The study of stratification is a foremost concern of sociologists. Historical engagement with this topic creates a distinct conceptual lens on poverty and inequality and a voluminous body of empirical work that set sociology apart from economics and to some degree, geography. At the same time, the discipline is limited in developing a spatial understanding of stratification processes. In this article, we put forth a critique of sociological research on poverty and other inequalities across space. We focus on a disciplinary impasse, the lack of a coherent, well-developed tradition at the subnational or regional scale. Drawing from research on the United States, we address how sociologists are making inroads against this impasse, in an emergent body of work.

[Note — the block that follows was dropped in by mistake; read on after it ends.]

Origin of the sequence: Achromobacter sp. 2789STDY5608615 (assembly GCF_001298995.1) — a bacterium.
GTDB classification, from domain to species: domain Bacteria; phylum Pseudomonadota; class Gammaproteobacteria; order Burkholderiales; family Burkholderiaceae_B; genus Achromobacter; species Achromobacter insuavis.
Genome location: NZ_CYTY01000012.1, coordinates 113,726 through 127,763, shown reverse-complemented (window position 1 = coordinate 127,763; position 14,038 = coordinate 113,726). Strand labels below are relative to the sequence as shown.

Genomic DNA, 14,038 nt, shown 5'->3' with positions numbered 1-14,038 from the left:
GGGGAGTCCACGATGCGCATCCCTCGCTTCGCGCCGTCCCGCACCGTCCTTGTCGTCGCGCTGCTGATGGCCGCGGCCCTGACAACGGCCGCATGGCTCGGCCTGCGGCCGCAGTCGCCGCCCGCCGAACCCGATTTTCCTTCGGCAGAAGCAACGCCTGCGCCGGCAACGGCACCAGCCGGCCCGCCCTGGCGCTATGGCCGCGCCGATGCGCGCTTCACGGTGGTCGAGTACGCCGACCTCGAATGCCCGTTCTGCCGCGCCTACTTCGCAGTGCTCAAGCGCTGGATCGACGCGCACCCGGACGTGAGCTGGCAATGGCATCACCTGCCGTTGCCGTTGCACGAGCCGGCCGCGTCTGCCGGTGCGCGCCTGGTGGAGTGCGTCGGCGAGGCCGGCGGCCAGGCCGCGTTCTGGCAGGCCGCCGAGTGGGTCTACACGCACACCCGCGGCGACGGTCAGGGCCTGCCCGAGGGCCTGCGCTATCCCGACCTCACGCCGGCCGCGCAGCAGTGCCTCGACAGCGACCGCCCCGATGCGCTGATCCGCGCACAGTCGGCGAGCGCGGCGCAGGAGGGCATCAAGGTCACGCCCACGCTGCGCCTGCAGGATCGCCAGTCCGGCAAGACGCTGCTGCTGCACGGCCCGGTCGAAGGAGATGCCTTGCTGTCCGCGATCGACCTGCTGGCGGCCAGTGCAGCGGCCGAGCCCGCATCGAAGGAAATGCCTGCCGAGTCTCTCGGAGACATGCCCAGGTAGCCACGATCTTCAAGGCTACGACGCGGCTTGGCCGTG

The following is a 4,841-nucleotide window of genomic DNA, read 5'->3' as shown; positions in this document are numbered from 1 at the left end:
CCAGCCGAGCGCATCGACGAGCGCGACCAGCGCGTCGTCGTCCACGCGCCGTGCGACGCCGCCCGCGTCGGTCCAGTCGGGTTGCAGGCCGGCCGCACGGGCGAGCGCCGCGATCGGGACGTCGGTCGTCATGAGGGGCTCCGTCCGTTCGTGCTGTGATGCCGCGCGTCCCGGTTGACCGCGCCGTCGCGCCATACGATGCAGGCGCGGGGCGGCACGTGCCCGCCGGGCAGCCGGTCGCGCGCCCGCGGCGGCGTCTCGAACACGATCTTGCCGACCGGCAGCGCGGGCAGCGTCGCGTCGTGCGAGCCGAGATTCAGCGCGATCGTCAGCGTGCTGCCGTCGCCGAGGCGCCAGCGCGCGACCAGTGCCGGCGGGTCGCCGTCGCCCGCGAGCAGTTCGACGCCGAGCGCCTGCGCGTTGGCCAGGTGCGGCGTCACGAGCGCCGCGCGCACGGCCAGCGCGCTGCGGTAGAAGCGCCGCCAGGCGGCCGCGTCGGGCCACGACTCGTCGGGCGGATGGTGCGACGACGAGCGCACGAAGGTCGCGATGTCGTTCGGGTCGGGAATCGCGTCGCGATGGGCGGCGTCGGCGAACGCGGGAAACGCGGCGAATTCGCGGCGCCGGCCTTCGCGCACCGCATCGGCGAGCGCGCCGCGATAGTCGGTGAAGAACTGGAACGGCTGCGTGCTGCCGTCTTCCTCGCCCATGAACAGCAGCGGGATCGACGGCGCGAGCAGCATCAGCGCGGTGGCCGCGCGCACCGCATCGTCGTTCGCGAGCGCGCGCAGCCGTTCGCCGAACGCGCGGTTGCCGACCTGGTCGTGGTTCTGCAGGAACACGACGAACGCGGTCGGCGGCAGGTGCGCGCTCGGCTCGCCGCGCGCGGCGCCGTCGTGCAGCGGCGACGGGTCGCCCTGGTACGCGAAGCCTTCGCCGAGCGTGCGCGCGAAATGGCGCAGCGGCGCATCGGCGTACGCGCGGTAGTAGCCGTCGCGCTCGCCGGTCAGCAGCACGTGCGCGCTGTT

All Science Journal Classification (ASJC) codes
- Geography, Planning and Development
- Sociology and Political Science
- Economics and Econometrics